The good, strong systems are made by companies like ARB, who have engineers going to a lot of trouble to ensure the UVP's design covers the important areas but also ensures this bolt-on accessory utilizes strong fastening systems and is easily serviced.

Bash Plates Are An Investment

Cover Your Mods For What They're Really Worth

Get A Quote Today

There are many companies that create a product that looks amazing, but I would question whether you could rely on its ability to stand the test of time. Like this beautifully presented 300 Series built by Tough Dog. The suspension will be up for any task, but one hit on the bash plate, and you will be up for a new one.

I guess it’s a little like the alloy bull bars. They will protect against a single animal strike, but you will most likely be replacing it when you get home. Whereas a steel bull bar or steel UVP will last a lot longer and should withstand most animal strikes or contacts with objects while driving.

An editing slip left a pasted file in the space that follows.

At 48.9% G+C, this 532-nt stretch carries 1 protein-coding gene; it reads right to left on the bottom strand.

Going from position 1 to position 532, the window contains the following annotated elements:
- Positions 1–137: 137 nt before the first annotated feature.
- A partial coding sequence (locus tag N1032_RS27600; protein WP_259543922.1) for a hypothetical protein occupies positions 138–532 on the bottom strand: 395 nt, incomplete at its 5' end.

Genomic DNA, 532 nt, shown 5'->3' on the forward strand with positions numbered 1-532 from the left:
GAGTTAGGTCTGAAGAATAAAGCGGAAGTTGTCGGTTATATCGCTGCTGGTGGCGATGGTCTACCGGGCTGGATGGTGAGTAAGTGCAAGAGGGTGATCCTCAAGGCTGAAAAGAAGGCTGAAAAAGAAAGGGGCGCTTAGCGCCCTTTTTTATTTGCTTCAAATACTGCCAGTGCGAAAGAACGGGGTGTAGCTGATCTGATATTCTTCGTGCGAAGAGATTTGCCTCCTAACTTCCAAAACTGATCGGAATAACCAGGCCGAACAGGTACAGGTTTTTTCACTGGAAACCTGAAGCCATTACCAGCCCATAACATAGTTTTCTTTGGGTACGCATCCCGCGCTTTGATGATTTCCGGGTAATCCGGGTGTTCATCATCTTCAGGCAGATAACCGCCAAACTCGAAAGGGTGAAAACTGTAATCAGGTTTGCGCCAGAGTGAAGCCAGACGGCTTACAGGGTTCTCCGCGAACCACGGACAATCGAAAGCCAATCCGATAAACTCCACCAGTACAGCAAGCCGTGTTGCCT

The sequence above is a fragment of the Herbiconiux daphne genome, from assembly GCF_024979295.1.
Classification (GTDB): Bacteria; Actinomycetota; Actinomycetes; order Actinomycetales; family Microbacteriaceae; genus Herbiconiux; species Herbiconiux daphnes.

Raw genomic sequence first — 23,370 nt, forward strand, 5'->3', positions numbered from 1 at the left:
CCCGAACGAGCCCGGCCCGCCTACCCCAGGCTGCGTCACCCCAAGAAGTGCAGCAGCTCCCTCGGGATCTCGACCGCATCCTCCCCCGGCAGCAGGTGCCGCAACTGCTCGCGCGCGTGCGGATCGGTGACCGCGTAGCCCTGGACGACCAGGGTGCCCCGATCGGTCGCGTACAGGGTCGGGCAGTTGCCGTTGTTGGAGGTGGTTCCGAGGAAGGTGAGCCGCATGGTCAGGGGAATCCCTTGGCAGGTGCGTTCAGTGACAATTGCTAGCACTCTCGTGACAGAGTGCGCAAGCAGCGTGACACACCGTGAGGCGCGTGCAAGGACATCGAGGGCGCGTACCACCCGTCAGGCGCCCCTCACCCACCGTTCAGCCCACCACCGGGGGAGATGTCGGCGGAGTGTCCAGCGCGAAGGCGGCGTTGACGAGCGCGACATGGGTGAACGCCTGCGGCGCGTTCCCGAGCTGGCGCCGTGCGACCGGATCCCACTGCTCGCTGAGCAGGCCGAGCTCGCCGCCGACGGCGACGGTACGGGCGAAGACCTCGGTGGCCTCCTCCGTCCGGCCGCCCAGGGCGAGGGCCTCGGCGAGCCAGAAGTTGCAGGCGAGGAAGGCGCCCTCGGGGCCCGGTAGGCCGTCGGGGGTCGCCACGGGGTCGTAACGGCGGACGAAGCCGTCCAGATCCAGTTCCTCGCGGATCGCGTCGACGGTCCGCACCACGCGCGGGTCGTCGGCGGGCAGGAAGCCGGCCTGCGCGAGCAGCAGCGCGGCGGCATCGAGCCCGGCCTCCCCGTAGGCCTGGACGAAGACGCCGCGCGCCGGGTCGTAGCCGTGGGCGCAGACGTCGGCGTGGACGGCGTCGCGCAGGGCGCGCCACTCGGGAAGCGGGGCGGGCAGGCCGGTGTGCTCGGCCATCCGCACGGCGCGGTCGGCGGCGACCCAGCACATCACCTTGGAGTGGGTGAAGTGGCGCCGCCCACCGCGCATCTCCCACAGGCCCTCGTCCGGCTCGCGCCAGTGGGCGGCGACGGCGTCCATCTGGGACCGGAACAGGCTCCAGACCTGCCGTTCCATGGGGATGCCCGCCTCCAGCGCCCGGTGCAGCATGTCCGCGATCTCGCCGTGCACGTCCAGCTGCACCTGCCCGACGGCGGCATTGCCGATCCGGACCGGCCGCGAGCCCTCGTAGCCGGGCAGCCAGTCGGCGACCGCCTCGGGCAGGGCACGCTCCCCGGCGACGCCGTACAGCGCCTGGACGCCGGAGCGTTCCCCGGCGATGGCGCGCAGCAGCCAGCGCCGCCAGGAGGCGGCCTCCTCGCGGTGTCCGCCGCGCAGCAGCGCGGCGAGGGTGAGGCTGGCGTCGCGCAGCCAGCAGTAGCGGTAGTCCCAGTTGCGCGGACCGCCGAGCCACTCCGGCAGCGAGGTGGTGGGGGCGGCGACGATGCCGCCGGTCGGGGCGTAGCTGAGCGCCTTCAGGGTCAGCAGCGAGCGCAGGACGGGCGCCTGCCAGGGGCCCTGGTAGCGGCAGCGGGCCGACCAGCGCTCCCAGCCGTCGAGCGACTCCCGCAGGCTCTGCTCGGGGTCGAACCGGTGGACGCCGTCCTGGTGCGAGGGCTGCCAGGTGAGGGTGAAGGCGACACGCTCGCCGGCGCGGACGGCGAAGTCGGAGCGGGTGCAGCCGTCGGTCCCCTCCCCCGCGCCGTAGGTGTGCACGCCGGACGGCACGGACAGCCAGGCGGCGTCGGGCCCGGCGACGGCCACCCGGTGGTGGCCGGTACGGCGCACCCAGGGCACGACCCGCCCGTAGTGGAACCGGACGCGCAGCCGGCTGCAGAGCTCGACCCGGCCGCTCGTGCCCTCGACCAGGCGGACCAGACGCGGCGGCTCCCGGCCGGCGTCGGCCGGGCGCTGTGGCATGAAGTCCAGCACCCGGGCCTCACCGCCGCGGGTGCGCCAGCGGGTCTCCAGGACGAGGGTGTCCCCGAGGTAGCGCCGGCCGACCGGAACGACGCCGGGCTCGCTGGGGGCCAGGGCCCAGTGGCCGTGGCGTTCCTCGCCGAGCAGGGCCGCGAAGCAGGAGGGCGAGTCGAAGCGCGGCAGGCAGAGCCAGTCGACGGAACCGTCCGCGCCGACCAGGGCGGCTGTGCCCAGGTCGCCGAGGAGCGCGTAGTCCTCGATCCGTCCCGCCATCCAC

There are, of course, the heavy-duty plastic models which are a lot lighter than steel, and while they offer some protection, my theory is that the product might bend. Although it will soften the impact with the obstacle impacting the vehicle, it might also allow for some damage to the important components. The good side of this is that the product will be fine tomorrow, but will the impact affect your travels? The upside of these products is definitely weight reduction, and the ability of the product to deflect the object will assist in saving your drivetrain. I am a bigger fan of the stronger steel models, that's for certain.